Present more Effectively. For Science.

by Kieran Healy on April 19, 2011

We've both said a lot of things you're going to regret.

Because of the day that’s in it, here’s a simple Aperture Science Keynote Theme. The theme requires you have Univers installed. For maximum effectiveness, the use of this theme is best accompanied by a well-prepared text, a clear speaking voice, and—for fielding questions—a functional Aperture Science military android. I’ll probably use the theme in class tomorrow (though the turret is still being shipped to me). Here are some samples:
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Against studying the Internet

by Henry Farrell on April 19, 2011

I’ve been meaning to respond to this “very interesting Tom Slee post”: for weeks and weeks.

bq. Maybe we should stop talking about “information and communication technologies” or “the Internet” or “new and social media” as a single constellation of technologies that have key characteristics in common (distinctively participatory, or distinctively intrusive, for example), and that are sufficiently different from other parts of the world that they need to be talked about separately. The Internet is still pretty new, so we tend to look at it as a definable thing, but digital technologies have now become so multifaceted and so enmeshed in other facets of our lives that such a broad brush obscures more than it reveals.
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… It was pretty silly when Standard & Poor’s started wagging the finger at the UK and expecting to be taken seriously. Trying to do the same thing with respect to the USA is pretty much the definition of tugging on Superman’s cape.

At least one economist burst out laughing on hearing about the S&P announcement. “They did what?” exclaimed James Galbraith, a professor of economics at the University of Texas in Austin, who formerly served as executive director of the Congressional Joint Economic Committee. “This is remarkable! It certainly will confirm the suspicions of those who have questioned S&P’s competence after its performance on the mortgage debacle.”

I can confirm that although it was “at least one” economist that burst out laughing, it was not “at most one”.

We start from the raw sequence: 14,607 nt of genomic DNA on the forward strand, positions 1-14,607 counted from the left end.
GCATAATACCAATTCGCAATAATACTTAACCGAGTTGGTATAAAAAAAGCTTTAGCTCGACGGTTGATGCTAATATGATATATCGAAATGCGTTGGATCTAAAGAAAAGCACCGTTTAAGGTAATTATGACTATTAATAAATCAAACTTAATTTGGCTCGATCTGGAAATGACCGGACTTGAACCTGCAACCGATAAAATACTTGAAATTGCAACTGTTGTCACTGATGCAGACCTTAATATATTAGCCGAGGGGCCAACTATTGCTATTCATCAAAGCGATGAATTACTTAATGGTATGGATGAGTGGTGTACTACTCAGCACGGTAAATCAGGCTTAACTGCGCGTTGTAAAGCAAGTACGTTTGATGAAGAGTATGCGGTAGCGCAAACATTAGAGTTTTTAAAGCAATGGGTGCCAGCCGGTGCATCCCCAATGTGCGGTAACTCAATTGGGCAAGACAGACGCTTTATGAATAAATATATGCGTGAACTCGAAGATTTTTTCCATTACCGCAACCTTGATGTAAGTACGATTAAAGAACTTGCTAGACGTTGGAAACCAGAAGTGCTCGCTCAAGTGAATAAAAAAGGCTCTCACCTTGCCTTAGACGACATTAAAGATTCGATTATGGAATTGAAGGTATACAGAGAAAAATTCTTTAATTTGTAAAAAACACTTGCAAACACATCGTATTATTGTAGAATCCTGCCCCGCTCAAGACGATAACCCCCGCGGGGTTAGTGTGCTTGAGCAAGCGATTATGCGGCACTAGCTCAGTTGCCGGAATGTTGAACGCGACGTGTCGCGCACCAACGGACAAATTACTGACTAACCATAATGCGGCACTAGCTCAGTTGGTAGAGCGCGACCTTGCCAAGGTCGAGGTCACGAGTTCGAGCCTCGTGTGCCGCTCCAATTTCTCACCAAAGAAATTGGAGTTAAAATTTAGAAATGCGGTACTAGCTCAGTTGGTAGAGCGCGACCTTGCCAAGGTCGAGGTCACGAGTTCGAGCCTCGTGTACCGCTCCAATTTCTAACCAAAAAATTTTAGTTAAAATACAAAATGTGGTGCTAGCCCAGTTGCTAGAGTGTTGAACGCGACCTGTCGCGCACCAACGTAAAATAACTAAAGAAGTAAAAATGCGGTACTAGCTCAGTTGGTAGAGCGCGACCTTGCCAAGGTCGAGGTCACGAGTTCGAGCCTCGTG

No surprise there, we all knew that. The surprise is to read that headline over a piece by Fred Hiatt (last seen defending George Will’s right to his own facts) in the Washington Post. And the article is actually better than the headline.

Hiatt slams the Repubs not only on climate change and birtherism but on the illogical arithmetic (his words) in the Ryan plan, which all the “serious” pundits were swooning over only a few days ago.

And while he gives a nod to the false equivalence that is virtually mandatory in such pieces, saying “Democrats aren’t honest in these areas, either”, his examples point to Obama understating the need for higher taxes to extend beyond the very rich, and for more serious and costly action on climate change, and he concludes “To say that Republican irresponsibility makes it more difficult for Democrats to speak honestly is not an excuse. But it is a partial explanation”

And, at the end, he calls out the favored candidate of “serious” Republicans (At least, those who aren’t still still clinging to the hope that Romney will somehow become electable), Tim Pawlenty, in terms that would be strong even from one of WaPo’s house liberals, saying

Does Pawlenty believe what he says now? I’ve spoken with the former Minnesota governor. I know he is a smart man. As recently as 2008 he was supporting congressional action to limit greenhouse gas emissions. I do not believe that he believes those 998 scientists are wrong.

Which leads to another question: Should we feel better if a possible future president is not ignorant about the preeminent environmental danger facing our planet, but only calculating or cowardly?

To paraphrase Pawlenty, I don’t know the answer to that one.

I really don’t know what to make of this. Is it
(a) A temporary aberration, with normal service to be resumed shortly
(b) Hiatt breaking out of the Village for some personal reason
(c) The Post management realising that its rightwards trajectory was ultimately bound to be disastrous
(d) An indication that the rapid exposure of the Ryan plan as a fraud, coming on top of increasingly blatant delusionism on climate, and flirtations with birtherism, has crystallised a shift in the Wisdom of the Village, one that finally recognises the fact that the Repubs operate in a parallel universe, where reality is irrelevant.

I’m sure there is some more cynical explanation, probably correct, but until someone points it out, I’m going to hope for (d). A fact-based media-consensus, replacing “opinions on shape of earth differ” would, I think be disastrous for the Repubs. The base would still get their worldview from Fox, of course, but conservative independents would be exposed to the fact that the party they naturally prefer is too crazy to be trusted with political power.

And while I’m at it, I’d like my pony to be a palomino.